• Their 2009 video “I Am Autism” is narrated by a disembodied gravelly-throated man with images of autistic children as though they are sub-human, saying:

“I am Autism. I know where you live and I live there too. And if you’re happily married, I will make sure your marriage fails. Your money will fall into my hands and I will bankrupt you for my own personal gain. I will make it impossible for your family to attend any events without a struggle, without embarrassment, without pain. …You have no cure for me.”

  • In the US, the Autistic Self-Advocacy Organization recently cut ties with Sesame Street and the Ad Council for their partnership with Autism Speaks on its “100 Day Kit,” which: “encourages parents to blame family difficulties on their autistic child and to view autism as a terrible disease from which their child can ‘get better.’”
  • In Autism Speaks’ 2006 video Autism Every Day, its Executive Vice President Alison Singer described how she dreamed of driving her autistic daughter “off the George Washington Bridge”. The story was used to gain sympathy for the “tragedy” of autism – and gain donor dollars for the organization.
  • Autism Speaks merged with a sister organization, Cure Autism Now in 2006. Toegther they have dedicated many years and hundreds of thousands of dollars into researching the hypothesis of disgraced expert witness Andrew Wakefield that vaccines “cause” autism.
  •  In the view of many, Autism Speaks contributed directly to the anti-vaccination movement, with many parents of autistic children refusing to vaccinate their subsequent children. The belief behind it: “I’d rather my child suffer/die of measles than be autistic” impacted not only the individual children, but the entire disability community.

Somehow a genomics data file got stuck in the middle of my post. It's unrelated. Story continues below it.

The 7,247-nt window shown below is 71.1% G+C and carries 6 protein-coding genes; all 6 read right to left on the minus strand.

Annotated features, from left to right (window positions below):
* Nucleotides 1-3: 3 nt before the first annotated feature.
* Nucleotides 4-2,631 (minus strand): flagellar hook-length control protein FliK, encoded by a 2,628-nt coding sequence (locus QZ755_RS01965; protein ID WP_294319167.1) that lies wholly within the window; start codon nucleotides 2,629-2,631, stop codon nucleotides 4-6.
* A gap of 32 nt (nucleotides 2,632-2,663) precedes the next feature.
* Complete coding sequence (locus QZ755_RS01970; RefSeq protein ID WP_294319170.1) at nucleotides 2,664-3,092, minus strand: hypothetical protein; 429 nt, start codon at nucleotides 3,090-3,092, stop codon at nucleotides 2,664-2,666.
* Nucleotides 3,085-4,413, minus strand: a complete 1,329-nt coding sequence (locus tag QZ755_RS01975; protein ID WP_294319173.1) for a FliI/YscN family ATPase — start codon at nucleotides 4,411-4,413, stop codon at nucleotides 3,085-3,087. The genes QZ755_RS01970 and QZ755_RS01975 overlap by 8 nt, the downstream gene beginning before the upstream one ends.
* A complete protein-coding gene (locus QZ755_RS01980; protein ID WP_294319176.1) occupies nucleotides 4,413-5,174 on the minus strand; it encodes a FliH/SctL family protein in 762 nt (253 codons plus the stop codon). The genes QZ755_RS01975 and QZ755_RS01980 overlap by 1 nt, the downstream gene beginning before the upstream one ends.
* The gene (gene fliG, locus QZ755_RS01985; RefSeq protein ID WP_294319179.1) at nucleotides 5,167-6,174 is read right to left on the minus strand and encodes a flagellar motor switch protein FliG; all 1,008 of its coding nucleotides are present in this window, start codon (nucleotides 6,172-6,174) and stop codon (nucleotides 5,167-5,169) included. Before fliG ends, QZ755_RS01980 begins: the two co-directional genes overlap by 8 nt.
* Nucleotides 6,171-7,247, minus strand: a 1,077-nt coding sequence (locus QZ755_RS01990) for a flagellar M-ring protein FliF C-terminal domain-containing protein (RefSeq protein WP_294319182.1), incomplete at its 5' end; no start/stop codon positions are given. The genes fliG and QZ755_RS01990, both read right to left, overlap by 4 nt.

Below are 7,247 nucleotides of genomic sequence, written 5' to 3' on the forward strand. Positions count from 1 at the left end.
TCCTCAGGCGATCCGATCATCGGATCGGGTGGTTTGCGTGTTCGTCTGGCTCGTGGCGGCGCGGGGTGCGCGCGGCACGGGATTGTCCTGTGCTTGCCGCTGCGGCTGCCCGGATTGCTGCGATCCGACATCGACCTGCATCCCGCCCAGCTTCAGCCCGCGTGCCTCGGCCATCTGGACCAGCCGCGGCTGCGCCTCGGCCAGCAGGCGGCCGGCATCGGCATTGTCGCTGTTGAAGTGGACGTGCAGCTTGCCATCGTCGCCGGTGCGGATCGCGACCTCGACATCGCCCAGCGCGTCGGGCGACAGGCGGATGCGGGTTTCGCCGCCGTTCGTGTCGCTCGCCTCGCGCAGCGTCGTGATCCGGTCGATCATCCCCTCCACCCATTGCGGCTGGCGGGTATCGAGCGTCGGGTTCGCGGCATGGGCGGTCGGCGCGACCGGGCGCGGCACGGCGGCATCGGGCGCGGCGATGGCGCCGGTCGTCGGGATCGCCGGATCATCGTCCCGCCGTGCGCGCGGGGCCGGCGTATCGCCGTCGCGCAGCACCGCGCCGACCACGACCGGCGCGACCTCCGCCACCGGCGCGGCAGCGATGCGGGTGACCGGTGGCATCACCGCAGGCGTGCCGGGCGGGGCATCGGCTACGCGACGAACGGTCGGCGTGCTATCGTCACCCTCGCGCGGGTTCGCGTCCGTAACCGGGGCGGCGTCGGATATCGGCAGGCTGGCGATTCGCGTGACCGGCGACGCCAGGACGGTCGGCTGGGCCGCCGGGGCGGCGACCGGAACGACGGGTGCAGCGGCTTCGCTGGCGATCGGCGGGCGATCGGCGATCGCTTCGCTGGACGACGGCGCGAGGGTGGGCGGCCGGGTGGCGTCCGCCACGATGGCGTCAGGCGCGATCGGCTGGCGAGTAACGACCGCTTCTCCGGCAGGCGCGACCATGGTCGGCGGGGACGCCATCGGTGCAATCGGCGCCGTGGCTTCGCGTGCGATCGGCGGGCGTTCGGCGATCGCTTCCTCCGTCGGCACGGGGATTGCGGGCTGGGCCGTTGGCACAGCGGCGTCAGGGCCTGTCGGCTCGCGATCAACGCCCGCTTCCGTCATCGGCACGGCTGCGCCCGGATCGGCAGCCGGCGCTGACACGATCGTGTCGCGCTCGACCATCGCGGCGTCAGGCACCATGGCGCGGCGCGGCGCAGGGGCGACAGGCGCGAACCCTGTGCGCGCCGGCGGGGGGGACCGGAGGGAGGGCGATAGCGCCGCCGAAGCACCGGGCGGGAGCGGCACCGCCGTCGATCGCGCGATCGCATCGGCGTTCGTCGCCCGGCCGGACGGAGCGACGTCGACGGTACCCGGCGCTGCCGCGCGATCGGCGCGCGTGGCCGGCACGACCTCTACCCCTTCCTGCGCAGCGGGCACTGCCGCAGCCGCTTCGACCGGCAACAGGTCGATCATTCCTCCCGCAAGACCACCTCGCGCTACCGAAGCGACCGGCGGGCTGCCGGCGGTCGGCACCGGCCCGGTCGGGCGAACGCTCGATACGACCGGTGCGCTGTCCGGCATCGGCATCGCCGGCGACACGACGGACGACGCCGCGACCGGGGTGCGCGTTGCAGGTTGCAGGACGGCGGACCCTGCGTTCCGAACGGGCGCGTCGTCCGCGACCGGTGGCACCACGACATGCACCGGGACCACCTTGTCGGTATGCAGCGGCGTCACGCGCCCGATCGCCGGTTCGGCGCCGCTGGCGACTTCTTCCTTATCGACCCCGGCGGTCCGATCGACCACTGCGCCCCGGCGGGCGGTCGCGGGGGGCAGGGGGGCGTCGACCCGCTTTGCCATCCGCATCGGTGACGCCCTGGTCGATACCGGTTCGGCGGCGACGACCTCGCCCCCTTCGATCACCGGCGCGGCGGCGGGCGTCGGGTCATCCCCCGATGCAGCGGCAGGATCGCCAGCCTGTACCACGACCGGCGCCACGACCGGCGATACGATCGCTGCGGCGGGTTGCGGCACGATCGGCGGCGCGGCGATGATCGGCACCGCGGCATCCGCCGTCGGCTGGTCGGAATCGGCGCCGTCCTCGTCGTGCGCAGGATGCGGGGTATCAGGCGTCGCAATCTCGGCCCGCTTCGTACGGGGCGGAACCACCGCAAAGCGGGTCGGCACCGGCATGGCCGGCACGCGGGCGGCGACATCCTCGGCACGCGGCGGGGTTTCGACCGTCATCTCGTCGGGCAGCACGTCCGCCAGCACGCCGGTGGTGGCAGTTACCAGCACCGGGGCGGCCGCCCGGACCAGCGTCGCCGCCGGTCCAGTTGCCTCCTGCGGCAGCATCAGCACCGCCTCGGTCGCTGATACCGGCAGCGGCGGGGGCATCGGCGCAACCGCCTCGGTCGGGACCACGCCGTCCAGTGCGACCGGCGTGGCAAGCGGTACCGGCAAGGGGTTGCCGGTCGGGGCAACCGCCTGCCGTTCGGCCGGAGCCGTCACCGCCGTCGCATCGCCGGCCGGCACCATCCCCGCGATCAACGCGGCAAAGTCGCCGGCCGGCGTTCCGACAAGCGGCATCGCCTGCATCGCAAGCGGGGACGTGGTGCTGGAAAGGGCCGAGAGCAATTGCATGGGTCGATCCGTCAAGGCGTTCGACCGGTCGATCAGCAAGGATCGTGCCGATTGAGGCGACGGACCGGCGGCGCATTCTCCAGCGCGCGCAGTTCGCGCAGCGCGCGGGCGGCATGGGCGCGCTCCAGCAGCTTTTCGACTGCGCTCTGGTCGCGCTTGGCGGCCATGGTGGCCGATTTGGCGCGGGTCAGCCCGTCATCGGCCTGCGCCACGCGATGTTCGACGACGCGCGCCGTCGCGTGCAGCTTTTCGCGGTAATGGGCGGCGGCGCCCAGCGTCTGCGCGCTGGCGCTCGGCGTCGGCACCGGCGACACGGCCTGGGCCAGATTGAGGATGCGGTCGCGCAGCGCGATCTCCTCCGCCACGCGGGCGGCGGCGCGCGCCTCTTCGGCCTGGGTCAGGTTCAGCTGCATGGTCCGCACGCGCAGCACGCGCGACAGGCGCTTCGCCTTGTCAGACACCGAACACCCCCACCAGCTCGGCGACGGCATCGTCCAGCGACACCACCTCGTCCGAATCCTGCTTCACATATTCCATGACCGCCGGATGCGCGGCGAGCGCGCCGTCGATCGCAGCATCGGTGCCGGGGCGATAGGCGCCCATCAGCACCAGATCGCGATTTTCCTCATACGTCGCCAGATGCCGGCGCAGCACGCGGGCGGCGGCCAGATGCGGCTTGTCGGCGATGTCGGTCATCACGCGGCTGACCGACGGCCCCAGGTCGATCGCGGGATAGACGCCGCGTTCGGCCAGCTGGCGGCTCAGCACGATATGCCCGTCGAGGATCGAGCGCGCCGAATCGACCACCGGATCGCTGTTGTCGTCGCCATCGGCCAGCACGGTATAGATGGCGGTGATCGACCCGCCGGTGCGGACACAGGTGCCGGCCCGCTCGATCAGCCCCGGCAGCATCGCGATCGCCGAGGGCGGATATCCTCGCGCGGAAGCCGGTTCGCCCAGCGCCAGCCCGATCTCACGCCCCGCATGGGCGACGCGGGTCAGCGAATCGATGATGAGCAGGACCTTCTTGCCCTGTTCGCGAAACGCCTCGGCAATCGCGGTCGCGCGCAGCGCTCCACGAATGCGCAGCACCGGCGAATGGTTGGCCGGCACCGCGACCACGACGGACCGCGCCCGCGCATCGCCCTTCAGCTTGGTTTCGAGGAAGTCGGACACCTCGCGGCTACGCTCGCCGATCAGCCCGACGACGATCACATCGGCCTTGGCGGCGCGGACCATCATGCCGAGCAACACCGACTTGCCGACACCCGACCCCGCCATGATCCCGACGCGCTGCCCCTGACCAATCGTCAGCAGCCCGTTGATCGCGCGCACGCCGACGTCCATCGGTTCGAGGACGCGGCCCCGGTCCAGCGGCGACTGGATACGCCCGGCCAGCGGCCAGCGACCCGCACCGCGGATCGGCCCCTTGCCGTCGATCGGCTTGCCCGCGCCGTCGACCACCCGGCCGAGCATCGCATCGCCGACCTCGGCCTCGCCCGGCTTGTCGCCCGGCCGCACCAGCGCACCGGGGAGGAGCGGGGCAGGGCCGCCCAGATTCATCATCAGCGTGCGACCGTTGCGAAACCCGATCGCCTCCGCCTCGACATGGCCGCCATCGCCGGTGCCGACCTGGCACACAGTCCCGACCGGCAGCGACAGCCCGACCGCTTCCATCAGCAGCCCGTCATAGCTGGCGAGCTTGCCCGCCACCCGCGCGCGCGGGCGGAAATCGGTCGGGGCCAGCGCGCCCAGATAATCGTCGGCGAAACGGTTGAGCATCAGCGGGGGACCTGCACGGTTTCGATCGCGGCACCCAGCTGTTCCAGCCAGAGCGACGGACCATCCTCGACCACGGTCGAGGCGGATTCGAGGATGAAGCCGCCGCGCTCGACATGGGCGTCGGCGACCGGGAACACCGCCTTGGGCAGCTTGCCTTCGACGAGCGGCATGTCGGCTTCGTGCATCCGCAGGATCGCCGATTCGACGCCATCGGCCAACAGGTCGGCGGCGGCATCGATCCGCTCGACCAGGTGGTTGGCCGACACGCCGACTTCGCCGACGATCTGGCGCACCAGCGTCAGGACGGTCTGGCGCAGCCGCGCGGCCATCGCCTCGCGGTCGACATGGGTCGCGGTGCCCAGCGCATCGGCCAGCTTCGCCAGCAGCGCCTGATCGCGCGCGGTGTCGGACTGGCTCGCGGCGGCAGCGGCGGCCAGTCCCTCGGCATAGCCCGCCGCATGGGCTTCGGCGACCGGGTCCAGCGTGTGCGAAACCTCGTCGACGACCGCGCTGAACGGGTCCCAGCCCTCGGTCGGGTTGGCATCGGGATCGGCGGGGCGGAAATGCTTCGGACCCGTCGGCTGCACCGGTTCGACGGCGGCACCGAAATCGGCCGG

• In 2016, co-founder Suzanne Wright released a public statement prior to a national summit referring to the “autism crisis” and equated having a child with autism to “not living.”
  • We don’t want a “cure”. We want to be accepted for who we are, and given access to all the rights that non-autistic people enjoy in our country.

Autism Speaks’ projects are built on the medical model of disability, which keeps us segregated and oppressed. 

  • Autism Speaks’ national march in Washington DC recently featured the Judge Rotenberg Center (JRC) at its Family Resource fair. The JRC has been sanctioned by the US government for using shock torture on residents at its facility.
    • The United Nations has condemned the JRC’s practices as torture, the U.S. Department of Justice’s civil rights division is investigating the JRC and the FDA has recently banned the JRC’s shock torture.
    • Yet the institution remains remorseless even though 6 residents have died directly or indirectly as a result of torture there.

Autism Speaks Canada is a major funder of CASDA, who collaborates with Autism Speaks on the proposed National Autism Strategy

2021 Disability Day of Mourning: Closing Remarks

photo of a yellow candle against a dark background with sevreal blurry candle lights in the backgroundby Rishav Banerjee

The following was read at A4A’s vigil for the Disability Day of Mourning, a global event where we remember disabled people who were murdered by their parents/caregivers.

Ableism exists all around us and can be deadly, as seen by today’s memorial. Disabled people face barriers in all walks of life, but it should not be this way.

In order to fight for the rights of disabled people – to fight for our right to live, we need to dismantle ableism once and for all.

The past year has shown us that accessibility is not as infeasible as people once thought. Accommodations can be made with the results being that at the end of the day, everyone regardless of ability or neurotype benefits as these accommodations transform into universal design. However, 2020 showed us that ableism is still pervasive, as many continue to disregard the safety and lives of disabled people up to considering them acceptable sacrifices and an inconvenience for everyone else’s “freedom” in light of the ongoing COVID-19 pandemic.

How does this relate to filicide? Because attitude and representation matters.

When covering the murder of a disabled person at the hands of people entrusted to help them live fulfilling lives, the media will often disregard the humanity of the killer’s victim. The media turns the victim into a burden, a caricature, a machine that was no longer worth maintaining. Not as living beings — human beings with hopes, dreams, feelings, thoughts, ideas, and a presence in this world. People whose storied lives were brought to an unceremonious, painful, cruel, and treacherous end.

Going forward, we hope that the memories of those lost to ableist violence will live on. Those  who have lost their lives to ableist violence deserve to have their lives, names, and stories remembered.

And as always, while we mourn the lives that were cut short, we also must remember to fight relentlessly for the living.